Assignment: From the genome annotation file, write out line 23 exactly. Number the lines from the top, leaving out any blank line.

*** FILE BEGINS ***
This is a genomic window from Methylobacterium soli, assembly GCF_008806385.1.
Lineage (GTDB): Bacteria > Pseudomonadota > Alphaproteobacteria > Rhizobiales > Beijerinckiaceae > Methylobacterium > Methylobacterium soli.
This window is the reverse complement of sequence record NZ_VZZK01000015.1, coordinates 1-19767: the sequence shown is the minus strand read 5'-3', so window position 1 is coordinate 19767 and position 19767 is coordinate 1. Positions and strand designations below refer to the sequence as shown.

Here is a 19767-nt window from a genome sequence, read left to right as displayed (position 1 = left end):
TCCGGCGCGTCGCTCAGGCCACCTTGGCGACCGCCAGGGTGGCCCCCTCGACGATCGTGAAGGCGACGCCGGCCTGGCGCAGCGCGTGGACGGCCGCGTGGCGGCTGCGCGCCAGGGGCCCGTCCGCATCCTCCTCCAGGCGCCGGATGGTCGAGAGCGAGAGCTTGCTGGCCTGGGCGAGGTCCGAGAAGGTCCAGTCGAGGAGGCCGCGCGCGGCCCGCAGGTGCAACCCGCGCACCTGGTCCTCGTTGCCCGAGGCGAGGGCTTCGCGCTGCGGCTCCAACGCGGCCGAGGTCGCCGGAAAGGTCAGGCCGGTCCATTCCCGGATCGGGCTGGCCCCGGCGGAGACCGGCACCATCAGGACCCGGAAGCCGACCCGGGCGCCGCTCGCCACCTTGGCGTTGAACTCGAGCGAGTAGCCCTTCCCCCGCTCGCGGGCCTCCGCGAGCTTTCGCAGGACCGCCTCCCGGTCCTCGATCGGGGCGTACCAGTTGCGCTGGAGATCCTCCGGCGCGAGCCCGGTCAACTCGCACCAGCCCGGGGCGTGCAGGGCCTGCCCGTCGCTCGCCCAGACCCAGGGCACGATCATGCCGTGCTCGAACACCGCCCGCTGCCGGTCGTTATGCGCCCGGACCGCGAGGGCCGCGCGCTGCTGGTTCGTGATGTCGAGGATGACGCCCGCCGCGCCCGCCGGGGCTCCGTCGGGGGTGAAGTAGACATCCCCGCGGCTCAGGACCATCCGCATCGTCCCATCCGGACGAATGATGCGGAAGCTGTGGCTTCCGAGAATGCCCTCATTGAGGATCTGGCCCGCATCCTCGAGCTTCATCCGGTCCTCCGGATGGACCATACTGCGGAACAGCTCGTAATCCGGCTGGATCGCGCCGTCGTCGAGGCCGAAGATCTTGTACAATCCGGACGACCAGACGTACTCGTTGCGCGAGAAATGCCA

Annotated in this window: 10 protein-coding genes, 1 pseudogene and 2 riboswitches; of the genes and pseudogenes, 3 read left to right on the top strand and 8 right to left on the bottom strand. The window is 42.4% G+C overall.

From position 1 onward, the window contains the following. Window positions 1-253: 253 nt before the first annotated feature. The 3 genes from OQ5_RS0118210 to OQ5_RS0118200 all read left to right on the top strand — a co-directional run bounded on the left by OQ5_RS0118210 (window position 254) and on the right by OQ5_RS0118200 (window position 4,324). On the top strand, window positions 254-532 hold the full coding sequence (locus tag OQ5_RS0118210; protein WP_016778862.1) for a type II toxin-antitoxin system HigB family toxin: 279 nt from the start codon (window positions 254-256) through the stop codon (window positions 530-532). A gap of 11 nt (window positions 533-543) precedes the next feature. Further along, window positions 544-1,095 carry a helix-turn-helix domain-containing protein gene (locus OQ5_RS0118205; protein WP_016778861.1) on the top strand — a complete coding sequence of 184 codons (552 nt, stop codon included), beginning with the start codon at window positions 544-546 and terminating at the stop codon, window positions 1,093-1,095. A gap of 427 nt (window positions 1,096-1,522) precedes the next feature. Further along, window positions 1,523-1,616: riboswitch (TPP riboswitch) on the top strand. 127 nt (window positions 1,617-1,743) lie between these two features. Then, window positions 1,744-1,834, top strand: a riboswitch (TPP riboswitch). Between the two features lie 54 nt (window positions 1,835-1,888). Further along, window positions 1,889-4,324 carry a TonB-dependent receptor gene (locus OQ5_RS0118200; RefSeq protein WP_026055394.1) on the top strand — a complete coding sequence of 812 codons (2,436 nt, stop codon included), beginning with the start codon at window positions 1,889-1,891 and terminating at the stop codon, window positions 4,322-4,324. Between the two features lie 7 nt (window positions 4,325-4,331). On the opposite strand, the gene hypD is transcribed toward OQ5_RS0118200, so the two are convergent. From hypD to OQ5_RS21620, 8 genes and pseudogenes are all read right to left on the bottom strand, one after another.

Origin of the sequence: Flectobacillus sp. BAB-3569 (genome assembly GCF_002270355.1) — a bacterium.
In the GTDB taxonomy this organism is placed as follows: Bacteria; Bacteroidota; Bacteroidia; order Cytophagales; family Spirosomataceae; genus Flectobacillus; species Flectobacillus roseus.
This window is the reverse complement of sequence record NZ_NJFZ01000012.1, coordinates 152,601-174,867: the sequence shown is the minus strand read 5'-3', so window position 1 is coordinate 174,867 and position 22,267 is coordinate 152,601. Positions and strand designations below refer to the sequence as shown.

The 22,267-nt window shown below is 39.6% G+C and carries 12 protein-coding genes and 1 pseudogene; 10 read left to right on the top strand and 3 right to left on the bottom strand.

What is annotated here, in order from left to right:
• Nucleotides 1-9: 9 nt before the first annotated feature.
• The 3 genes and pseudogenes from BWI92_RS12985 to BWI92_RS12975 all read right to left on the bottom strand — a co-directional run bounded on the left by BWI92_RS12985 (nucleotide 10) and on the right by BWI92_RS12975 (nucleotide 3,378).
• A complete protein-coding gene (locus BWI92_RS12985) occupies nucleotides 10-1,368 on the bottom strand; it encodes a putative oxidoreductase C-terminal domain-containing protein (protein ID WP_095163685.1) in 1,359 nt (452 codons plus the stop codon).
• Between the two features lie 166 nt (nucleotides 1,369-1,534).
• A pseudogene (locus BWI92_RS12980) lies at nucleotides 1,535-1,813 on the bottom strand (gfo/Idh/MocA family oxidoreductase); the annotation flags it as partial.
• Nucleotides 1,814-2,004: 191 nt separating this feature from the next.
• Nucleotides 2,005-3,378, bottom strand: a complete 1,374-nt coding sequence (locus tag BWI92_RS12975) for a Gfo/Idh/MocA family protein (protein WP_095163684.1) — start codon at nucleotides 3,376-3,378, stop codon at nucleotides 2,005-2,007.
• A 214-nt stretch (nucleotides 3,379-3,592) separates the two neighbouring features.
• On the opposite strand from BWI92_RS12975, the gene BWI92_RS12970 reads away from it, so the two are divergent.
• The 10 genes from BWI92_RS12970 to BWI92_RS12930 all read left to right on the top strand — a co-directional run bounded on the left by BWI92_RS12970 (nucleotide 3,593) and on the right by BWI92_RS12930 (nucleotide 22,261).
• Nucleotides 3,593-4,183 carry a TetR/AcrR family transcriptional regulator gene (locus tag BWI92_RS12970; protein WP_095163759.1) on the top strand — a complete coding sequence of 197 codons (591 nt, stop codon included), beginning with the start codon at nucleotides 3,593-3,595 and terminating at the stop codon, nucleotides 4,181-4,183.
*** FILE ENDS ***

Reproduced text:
• Nucleotides 3,593-4,183 carry a TetR/AcrR family transcriptional regulator gene (locus tag BWI92_RS12970; protein WP_095163759.1) on the top strand — a complete coding sequence of 197 codons (591 nt, stop codon included), beginning with the start codon at nucleotides 3,593-3,595 and terminating at the stop codon, nucleotides 4,181-4,183.